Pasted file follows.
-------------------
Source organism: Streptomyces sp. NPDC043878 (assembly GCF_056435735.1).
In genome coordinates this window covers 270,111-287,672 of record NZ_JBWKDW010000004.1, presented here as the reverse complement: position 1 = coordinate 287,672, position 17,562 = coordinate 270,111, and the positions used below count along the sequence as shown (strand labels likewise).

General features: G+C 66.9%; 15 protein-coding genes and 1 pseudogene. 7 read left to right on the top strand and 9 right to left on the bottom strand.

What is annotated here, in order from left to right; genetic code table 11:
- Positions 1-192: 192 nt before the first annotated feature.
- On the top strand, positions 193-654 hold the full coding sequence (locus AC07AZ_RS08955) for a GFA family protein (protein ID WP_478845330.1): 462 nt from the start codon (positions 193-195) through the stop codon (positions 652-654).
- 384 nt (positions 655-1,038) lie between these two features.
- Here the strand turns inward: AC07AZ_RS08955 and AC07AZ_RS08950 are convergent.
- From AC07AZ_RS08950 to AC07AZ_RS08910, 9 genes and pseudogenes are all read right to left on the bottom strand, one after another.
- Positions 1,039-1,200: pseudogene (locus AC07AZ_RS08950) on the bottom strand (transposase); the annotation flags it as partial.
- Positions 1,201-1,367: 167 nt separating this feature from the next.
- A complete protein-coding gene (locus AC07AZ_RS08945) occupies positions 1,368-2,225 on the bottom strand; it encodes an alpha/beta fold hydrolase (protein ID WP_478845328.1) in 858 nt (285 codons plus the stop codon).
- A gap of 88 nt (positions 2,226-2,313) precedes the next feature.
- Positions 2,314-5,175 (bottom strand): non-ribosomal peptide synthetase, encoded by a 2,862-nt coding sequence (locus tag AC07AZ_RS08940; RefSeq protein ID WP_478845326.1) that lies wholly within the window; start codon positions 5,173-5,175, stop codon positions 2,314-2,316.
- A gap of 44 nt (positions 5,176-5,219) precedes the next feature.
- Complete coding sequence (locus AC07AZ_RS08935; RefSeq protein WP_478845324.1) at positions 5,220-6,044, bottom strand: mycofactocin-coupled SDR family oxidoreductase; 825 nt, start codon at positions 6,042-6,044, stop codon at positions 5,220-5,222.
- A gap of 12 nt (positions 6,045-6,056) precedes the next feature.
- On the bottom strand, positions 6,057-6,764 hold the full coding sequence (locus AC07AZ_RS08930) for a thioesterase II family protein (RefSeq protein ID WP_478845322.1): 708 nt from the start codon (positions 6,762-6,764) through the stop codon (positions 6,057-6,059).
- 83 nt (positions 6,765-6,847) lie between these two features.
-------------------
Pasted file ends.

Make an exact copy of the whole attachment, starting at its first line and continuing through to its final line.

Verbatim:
Source organism: Streptomyces sp. NPDC043878 (assembly GCF_056435735.1).
In genome coordinates this window covers 270,111-287,672 of record NZ_JBWKDW010000004.1, presented here as the reverse complement: position 1 = coordinate 287,672, position 17,562 = coordinate 270,111, and the positions used below count along the sequence as shown (strand labels likewise).

General features: G+C 66.9%; 15 protein-coding genes and 1 pseudogene. 7 read left to right on the top strand and 9 right to left on the bottom strand.

What is annotated here, in order from left to right; genetic code table 11:
- Positions 1-192: 192 nt before the first annotated feature.
- On the top strand, positions 193-654 hold the full coding sequence (locus AC07AZ_RS08955) for a GFA family protein (protein ID WP_478845330.1): 462 nt from the start codon (positions 193-195) through the stop codon (positions 652-654).
- 384 nt (positions 655-1,038) lie between these two features.
- Here the strand turns inward: AC07AZ_RS08955 and AC07AZ_RS08950 are convergent.
- From AC07AZ_RS08950 to AC07AZ_RS08910, 9 genes and pseudogenes are all read right to left on the bottom strand, one after another.
- Positions 1,039-1,200: pseudogene (locus AC07AZ_RS08950) on the bottom strand (transposase); the annotation flags it as partial.
- Positions 1,201-1,367: 167 nt separating this feature from the next.
- A complete protein-coding gene (locus AC07AZ_RS08945) occupies positions 1,368-2,225 on the bottom strand; it encodes an alpha/beta fold hydrolase (protein ID WP_478845328.1) in 858 nt (285 codons plus the stop codon).
- A gap of 88 nt (positions 2,226-2,313) precedes the next feature.
- Positions 2,314-5,175 (bottom strand): non-ribosomal peptide synthetase, encoded by a 2,862-nt coding sequence (locus tag AC07AZ_RS08940; RefSeq protein ID WP_478845326.1) that lies wholly within the window; start codon positions 5,173-5,175, stop codon positions 2,314-2,316.
- A gap of 44 nt (positions 5,176-5,219) precedes the next feature.
- Complete coding sequence (locus AC07AZ_RS08935; RefSeq protein WP_478845324.1) at positions 5,220-6,044, bottom strand: mycofactocin-coupled SDR family oxidoreductase; 825 nt, start codon at positions 6,042-6,044, stop codon at positions 5,220-5,222.
- A gap of 12 nt (positions 6,045-6,056) precedes the next feature.
- On the bottom strand, positions 6,057-6,764 hold the full coding sequence (locus AC07AZ_RS08930) for a thioesterase II family protein (RefSeq protein ID WP_478845322.1): 708 nt from the start codon (positions 6,762-6,764) through the stop codon (positions 6,057-6,059).
- 83 nt (positions 6,765-6,847) lie between these two features.